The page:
Ignore those fertilizer ads. Here’s what your lawn really needs.

Landscaper Fertilizes a Lawn

It is just a question of weeks before we start seeing those commercials on TV that insist we go out and fertilize our lawns immediately or else bad things will happen to them. Or worse, we will be told to go out and fertilize and kill dandelions at the same time. Of course, when it starts, we probably will still have snow patches in our yards, but I know they get even Alaska yardeners’ attention. Let’s talk lawns and try to counter some of this.

First of all, don’t listen to those commercials. The rule all readers should follow no matter the lawn’s location is to wait until your lawn starts growing before you make any feeding decisions. It will green up. Only then can you figure out if it needs feeding. Besides, fertilize too early with one of those spring-advertised formulas and much of the stuff will run off.

Weed and feed type formulas are worse. These are only effective when temperatures warm, both the soil’s and the air. Organic gardeners, readers of this column I hope, should stay away from these formulas even when it does get warm. There are other ways to try to deal with dandelions, though I have come to believe they’ve won the war.

Let me back up. Your lawn is undoubtedly wet. Stay off it. I think I once wrote that you shouldn’t really walk on a spring lawn until you can do so in stockings without getting your feet wet. Doing so creates paths and low spots which can cause problems later and are unsightly.

Once the lawn does dry, the irony is you should water it until it greens up. You may want to toss some grass seed around, especially if you have bare or thinning spots in your lawn.

Then there is snow mold. People freak out when they see lots and lots of fuzzy threads covering parts of the lawn. There are things to spray on them, I am sure, but I have never heard of anyone losing even part of their lawn to snow mold. You can rake it away, but you might want to wear a face mask to avoid inhaling fungal spores. In Alaska the stuff goes away by itself.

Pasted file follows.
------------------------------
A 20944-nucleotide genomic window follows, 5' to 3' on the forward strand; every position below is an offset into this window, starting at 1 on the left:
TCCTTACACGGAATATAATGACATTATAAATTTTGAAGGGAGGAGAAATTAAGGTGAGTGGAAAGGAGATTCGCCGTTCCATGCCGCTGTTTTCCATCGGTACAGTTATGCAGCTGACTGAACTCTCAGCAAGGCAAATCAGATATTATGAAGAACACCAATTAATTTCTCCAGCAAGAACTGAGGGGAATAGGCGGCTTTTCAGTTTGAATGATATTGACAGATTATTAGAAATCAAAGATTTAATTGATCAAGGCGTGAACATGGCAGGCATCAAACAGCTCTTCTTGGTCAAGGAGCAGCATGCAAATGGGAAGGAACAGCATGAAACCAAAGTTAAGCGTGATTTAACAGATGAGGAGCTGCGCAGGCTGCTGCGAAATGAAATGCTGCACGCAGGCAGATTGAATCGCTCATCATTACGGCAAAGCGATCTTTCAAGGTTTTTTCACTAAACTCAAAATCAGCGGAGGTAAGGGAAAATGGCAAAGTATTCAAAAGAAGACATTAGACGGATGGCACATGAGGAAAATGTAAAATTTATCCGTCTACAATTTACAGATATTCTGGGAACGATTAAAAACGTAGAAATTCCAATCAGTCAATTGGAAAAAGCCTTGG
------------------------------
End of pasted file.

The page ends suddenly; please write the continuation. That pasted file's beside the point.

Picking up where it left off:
This year there is a lot of wind-strewn debris on the lawn. Once the lawn is a bit drier I will collect the big stuff and use it for fires. The rest I plan on running over with my mower. (This is the one time it helps to have a power mower.) Those chips will feed the lawn. If you are worried that mushrooms will invade to decay some of this, bag and use the collecting in your compost pile. Or plan on aerating the lawn early when you can walk on the lawn. Aeration seems to keep lawn dandelions at bay.


Similarly, you really don’t want to be walking around in your garden beds until they dry. You don’t want to compact the soil, especially since the rule is gardeners should not rototill or turn over soil in an existing garden. I guess this is why the advice is to clean up in the fall, huh?

All garden soils should be covered with mulch. The exception is in April when you can remove it so the soil will warm up faster. Keep it close by and replace it on the gardens once they do. Remember: soil temperature is what determines when things should be planted. Warmer soil means gardening sooner.

And just to tie things together, those twigs and sticks you mow over make a great mulch for perennial beds. Just don’t apply them until the snow melts and the soils warm up

Jeff’s Alaska Garden Calendar

ABG seed starting workshop: Monday, April 4, 6 p.m.-7 p.m. Registration required,

Dahlia correction: Hatcher Pass Dahlias is The link goes to

Composting: Solid Waste Service’s Curbside Composting Program is open for registration. Call 343-6250 today to register or find out if you are a SWS customer. Anchorage residents can also receive a free disposal pass for referring a new curbside compost customer by June 1! Food scrap drop-off sites will be available at the Central Transfer Station and the Anchorage Regional Landfill. Free finished compost will not be available this year.

Vegetables to start from seed: Broccoli, cauliflower, kale, cabbage, head lettuce, pepper.

Flowers to start from seed: Achimenes (tuber), brachyscome, dianthus, stock (seed needs light), larkspur

Herbs to start from seed: Sorrel

Alaska Botanical Garden: Join now. There are lots of activities and classes you won’t want to miss. See:

Bird feeders: Time to take yours down and time to put seed away securely. The bears are back.

Jeff Lowenfels | Alaska gardening and growing

Jeff Lowenfels has written a weekly gardening column for the ADN for more than 45 years. His columns won the 2022 gold medal at the Garden Communicators International conference. He’s authored several books on organic gardening, and his latest book, "Teaming With Bacteria," is available on Amazon. Reach him at